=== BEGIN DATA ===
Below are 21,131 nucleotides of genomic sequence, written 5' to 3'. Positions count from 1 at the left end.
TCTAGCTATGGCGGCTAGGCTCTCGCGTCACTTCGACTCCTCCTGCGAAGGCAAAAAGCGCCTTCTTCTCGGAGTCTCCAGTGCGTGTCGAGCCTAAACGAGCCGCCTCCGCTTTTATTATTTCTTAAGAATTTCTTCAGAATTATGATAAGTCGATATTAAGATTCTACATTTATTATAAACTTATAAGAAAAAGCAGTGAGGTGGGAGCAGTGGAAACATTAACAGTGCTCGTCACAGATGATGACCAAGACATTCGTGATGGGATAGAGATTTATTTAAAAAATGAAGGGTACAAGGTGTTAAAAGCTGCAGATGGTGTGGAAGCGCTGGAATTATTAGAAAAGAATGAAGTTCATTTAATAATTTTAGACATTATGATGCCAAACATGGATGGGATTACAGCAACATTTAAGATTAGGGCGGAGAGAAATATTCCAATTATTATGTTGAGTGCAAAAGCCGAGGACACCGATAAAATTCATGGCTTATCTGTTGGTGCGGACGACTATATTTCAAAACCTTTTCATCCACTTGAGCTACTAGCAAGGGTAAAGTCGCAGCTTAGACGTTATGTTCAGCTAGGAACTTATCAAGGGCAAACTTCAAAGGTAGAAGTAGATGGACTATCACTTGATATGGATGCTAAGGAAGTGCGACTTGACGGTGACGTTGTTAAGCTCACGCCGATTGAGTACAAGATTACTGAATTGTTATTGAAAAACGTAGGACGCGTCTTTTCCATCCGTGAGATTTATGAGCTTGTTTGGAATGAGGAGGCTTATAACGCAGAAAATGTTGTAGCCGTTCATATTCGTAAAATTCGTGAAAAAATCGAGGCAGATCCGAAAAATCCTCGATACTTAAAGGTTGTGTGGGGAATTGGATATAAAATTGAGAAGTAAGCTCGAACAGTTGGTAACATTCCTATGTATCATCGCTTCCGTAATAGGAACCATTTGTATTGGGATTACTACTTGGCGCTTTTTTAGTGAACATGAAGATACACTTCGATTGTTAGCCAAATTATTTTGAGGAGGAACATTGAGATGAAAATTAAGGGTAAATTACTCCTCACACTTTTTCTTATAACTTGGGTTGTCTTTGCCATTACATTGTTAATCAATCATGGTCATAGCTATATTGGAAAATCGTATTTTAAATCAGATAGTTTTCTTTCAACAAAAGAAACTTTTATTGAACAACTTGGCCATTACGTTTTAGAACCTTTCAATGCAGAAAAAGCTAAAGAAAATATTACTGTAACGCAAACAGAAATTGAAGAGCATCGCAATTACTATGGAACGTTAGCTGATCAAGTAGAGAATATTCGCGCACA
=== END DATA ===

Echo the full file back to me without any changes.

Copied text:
Below are 21,131 nucleotides of genomic sequence, written 5' to 3'. Positions count from 1 at the left end.
TCTAGCTATGGCGGCTAGGCTCTCGCGTCACTTCGACTCCTCCTGCGAAGGCAAAAAGCGCCTTCTTCTCGGAGTCTCCAGTGCGTGTCGAGCCTAAACGAGCCGCCTCCGCTTTTATTATTTCTTAAGAATTTCTTCAGAATTATGATAAGTCGATATTAAGATTCTACATTTATTATAAACTTATAAGAAAAAGCAGTGAGGTGGGAGCAGTGGAAACATTAACAGTGCTCGTCACAGATGATGACCAAGACATTCGTGATGGGATAGAGATTTATTTAAAAAATGAAGGGTACAAGGTGTTAAAAGCTGCAGATGGTGTGGAAGCGCTGGAATTATTAGAAAAGAATGAAGTTCATTTAATAATTTTAGACATTATGATGCCAAACATGGATGGGATTACAGCAACATTTAAGATTAGGGCGGAGAGAAATATTCCAATTATTATGTTGAGTGCAAAAGCCGAGGACACCGATAAAATTCATGGCTTATCTGTTGGTGCGGACGACTATATTTCAAAACCTTTTCATCCACTTGAGCTACTAGCAAGGGTAAAGTCGCAGCTTAGACGTTATGTTCAGCTAGGAACTTATCAAGGGCAAACTTCAAAGGTAGAAGTAGATGGACTATCACTTGATATGGATGCTAAGGAAGTGCGACTTGACGGTGACGTTGTTAAGCTCACGCCGATTGAGTACAAGATTACTGAATTGTTATTGAAAAACGTAGGACGCGTCTTTTCCATCCGTGAGATTTATGAGCTTGTTTGGAATGAGGAGGCTTATAACGCAGAAAATGTTGTAGCCGTTCATATTCGTAAAATTCGTGAAAAAATCGAGGCAGATCCGAAAAATCCTCGATACTTAAAGGTTGTGTGGGGAATTGGATATAAAATTGAGAAGTAAGCTCGAACAGTTGGTAACATTCCTATGTATCATCGCTTCCGTAATAGGAACCATTTGTATTGGGATTACTACTTGGCGCTTTTTTAGTGAACATGAAGATACACTTCGATTGTTAGCCAAATTATTTTGAGGAGGAACATTGAGATGAAAATTAAGGGTAAATTACTCCTCACACTTTTTCTTATAACTTGGGTTGTCTTTGCCATTACATTGTTAATCAATCATGGTCATAGCTATATTGGAAAATCGTATTTTAAATCAGATAGTTTTCTTTCAACAAAAGAAACTTTTATTGAACAACTTGGCCATTACGTTTTAGAACCTTTCAATGCAGAAAAAGCTAAAGAAAATATTACTGTAACGCAAACAGAAATTGAAGAGCATCGCAATTACTATGGAACGTTAGCTGATCAAGTAGAGAATATTCGCGCACA